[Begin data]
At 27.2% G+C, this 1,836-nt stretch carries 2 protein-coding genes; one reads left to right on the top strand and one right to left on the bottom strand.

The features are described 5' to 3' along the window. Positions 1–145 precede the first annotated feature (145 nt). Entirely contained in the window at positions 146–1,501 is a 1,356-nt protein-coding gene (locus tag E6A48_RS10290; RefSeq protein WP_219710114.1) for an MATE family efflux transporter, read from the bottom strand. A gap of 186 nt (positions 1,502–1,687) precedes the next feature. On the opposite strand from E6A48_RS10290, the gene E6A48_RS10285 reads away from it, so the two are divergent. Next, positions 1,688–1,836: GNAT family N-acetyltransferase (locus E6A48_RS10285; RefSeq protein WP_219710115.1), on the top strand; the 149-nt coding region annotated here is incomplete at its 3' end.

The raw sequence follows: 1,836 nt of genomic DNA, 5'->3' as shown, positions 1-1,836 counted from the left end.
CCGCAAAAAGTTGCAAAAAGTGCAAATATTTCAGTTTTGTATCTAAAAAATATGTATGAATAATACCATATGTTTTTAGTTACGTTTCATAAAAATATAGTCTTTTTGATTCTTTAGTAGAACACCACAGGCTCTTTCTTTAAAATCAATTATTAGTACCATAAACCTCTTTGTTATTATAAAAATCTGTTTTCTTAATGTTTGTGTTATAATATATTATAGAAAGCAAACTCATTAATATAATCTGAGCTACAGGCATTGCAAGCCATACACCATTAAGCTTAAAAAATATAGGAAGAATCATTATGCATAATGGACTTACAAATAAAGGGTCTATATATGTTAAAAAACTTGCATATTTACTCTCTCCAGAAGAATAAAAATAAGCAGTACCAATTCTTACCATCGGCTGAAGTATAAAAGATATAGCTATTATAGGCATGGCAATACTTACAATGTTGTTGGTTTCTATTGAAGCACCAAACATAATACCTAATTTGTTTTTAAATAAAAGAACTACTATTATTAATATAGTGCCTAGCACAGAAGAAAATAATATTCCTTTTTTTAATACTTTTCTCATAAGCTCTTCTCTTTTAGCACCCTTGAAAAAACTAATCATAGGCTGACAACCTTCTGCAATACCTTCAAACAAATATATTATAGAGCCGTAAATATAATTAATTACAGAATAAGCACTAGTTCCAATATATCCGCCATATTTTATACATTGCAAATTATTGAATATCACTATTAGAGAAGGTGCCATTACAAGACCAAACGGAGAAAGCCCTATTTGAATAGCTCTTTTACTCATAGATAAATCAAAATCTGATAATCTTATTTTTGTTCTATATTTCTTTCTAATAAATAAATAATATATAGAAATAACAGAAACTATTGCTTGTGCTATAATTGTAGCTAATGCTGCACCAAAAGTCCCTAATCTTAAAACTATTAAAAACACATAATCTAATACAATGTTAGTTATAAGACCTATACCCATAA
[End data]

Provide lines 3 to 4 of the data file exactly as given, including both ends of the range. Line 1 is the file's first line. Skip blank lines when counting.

The raw sequence follows: 1,836 nt of genomic DNA, 5'->3' as shown, positions 1-1,836 counted from the left end.
CCGCAAAAAGTTGCAAAAAGTGCAAATATTTCAGTTTTGTATCTAAAAAATATGTATGAATAATACCATATGTTTTTAGTTACGTTTCATAAAAATATAGTCTTTTTGATTCTTTAGTAGAACACCACAGGCTCTTTCTTTAAAATCAATTATTAGTACCATAAACCTCTTTGTTATTATAAAAATCTGTTTTCTTAATGTTTGTGTTATAATATATTATAGAAAGCAAACTCATTAATATAATCTGAGCTACAGGCATTGCAAGCCATACACCATTAAGCTTAAAAAATATAGGAAGAATCATTATGCATAATGGACTTACAAATAAAGGGTCTATATATGTTAAAAAACTTGCATATTTACTCTCTCCAGAAGAATAAAAATAAGCAGTACCAATTCTTACCATCGGCTGAAGTATAAAAGATATAGCTATTATAGGCATGGCAATACTTACAATGTTGTTGGTTTCTATTGAAGCACCAAACATAATACCTAATTTGTTTTTAAATAAAAGAACTACTATTATTAATATAGTGCCTAGCACAGAAGAAAATAATATTCCTTTTTTTAATACTTTTCTCATAAGCTCTTCTCTTTTAGCACCCTTGAAAAAACTAATCATAGGCTGACAACCTTCTGCAATACCTTCAAACAAATATATTATAGAGCCGTAAATATAATTAATTACAGAATAAGCACTAGTTCCAATATATCCGCCATATTTTATACATTGCAAATTATTGAATATCACTATTAGAGAAGGTGCCATTACAAGACCAAACGGAGAAAGCCCTATTTGAATAGCTCTTTTACTCATAGATAAATCAAAATCTGATAATCTTATTTTTGTTCTATATTTCTTTCTAATAAATAAATAATATATAGAAATAACAGAAACTATTGCTTGTGCTATAATTGTAGCTAATGCTGCACCAAAAGTCCCTAATCTTAAAACTATTAAAAACACATAATCTAATACAATGTTAGTTATAAGACCTATACCCATAA